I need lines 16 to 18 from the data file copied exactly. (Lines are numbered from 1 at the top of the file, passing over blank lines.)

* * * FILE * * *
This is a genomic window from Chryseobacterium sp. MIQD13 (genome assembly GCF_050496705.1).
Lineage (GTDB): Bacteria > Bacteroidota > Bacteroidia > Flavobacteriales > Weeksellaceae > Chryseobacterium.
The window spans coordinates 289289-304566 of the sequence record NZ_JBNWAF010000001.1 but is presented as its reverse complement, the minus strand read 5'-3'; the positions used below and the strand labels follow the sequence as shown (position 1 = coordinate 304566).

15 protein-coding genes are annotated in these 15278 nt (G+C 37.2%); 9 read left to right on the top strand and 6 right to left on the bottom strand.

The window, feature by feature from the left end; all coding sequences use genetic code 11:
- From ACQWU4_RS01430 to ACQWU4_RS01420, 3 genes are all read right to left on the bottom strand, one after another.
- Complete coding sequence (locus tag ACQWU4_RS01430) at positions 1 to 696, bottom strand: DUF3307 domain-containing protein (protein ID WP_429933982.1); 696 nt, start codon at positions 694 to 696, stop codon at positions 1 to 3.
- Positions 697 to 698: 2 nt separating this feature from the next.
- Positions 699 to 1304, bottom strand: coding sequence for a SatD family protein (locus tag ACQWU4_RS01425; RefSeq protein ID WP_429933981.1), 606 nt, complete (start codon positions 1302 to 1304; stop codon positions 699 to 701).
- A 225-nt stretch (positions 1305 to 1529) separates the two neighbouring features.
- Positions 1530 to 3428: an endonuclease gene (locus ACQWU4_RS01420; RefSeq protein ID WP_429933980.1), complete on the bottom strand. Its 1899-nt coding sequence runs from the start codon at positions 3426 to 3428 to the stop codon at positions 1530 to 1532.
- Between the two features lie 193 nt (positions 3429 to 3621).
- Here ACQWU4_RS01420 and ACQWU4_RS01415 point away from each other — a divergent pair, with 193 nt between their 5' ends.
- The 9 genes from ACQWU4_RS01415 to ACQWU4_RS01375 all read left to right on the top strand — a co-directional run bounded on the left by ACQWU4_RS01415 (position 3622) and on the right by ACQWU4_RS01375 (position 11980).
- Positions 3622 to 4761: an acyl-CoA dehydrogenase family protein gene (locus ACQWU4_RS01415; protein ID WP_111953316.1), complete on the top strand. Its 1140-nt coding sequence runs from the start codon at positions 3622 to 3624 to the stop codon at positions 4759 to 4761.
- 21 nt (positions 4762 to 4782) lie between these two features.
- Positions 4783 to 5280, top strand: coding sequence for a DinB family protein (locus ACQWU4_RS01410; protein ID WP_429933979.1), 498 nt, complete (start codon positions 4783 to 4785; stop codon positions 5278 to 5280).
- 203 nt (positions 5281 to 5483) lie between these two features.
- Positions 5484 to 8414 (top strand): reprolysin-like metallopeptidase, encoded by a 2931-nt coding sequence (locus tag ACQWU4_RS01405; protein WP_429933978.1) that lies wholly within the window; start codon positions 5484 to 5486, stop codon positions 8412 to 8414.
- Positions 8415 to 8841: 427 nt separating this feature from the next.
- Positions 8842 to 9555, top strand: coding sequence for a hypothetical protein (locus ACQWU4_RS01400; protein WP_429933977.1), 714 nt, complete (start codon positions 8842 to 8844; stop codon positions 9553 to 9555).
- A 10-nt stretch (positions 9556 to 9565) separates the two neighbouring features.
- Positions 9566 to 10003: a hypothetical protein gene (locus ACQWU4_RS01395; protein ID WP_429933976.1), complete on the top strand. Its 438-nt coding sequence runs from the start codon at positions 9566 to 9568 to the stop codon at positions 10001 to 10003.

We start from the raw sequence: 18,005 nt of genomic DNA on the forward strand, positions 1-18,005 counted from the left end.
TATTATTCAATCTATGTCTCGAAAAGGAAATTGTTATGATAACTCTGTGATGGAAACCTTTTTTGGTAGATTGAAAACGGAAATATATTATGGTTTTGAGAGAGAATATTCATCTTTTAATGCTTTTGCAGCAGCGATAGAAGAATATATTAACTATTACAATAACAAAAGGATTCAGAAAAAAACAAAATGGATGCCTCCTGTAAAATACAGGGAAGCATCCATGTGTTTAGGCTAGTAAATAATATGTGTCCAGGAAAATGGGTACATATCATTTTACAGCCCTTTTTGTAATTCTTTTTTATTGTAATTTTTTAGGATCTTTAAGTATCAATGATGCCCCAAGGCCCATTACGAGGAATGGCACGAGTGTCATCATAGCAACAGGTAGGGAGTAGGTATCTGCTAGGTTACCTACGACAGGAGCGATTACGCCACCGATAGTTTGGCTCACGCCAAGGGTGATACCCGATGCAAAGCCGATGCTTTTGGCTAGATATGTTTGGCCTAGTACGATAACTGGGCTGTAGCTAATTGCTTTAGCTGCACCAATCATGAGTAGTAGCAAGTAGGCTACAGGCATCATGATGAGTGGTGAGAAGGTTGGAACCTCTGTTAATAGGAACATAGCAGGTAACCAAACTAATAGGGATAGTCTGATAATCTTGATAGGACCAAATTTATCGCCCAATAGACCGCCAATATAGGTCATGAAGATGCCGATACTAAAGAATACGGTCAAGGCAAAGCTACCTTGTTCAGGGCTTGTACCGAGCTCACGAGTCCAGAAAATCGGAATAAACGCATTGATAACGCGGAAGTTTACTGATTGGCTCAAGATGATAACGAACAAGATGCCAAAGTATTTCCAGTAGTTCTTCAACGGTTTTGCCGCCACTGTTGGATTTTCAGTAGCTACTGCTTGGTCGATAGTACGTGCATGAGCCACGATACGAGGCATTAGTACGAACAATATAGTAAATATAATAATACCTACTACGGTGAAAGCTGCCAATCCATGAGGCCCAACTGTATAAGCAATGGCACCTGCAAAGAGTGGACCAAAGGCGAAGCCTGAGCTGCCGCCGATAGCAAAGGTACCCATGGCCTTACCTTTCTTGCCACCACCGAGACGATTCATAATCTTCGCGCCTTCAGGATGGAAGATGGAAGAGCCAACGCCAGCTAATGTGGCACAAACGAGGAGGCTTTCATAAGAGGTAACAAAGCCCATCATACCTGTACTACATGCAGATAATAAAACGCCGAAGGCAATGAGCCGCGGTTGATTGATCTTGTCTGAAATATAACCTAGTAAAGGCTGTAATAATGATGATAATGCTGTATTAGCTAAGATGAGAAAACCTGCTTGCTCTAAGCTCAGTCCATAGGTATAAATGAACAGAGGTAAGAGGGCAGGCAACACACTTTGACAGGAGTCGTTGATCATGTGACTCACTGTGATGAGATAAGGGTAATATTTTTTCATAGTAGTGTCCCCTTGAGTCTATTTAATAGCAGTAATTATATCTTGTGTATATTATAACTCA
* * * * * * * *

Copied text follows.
- 21 nt (positions 4762 to 4782) lie between these two features.
- Positions 4783 to 5280, top strand: coding sequence for a DinB family protein (locus ACQWU4_RS01410; protein ID WP_429933979.1), 498 nt, complete (start codon positions 4783 to 4785; stop codon positions 5278 to 5280).
- 203 nt (positions 5281 to 5483) lie between these two features.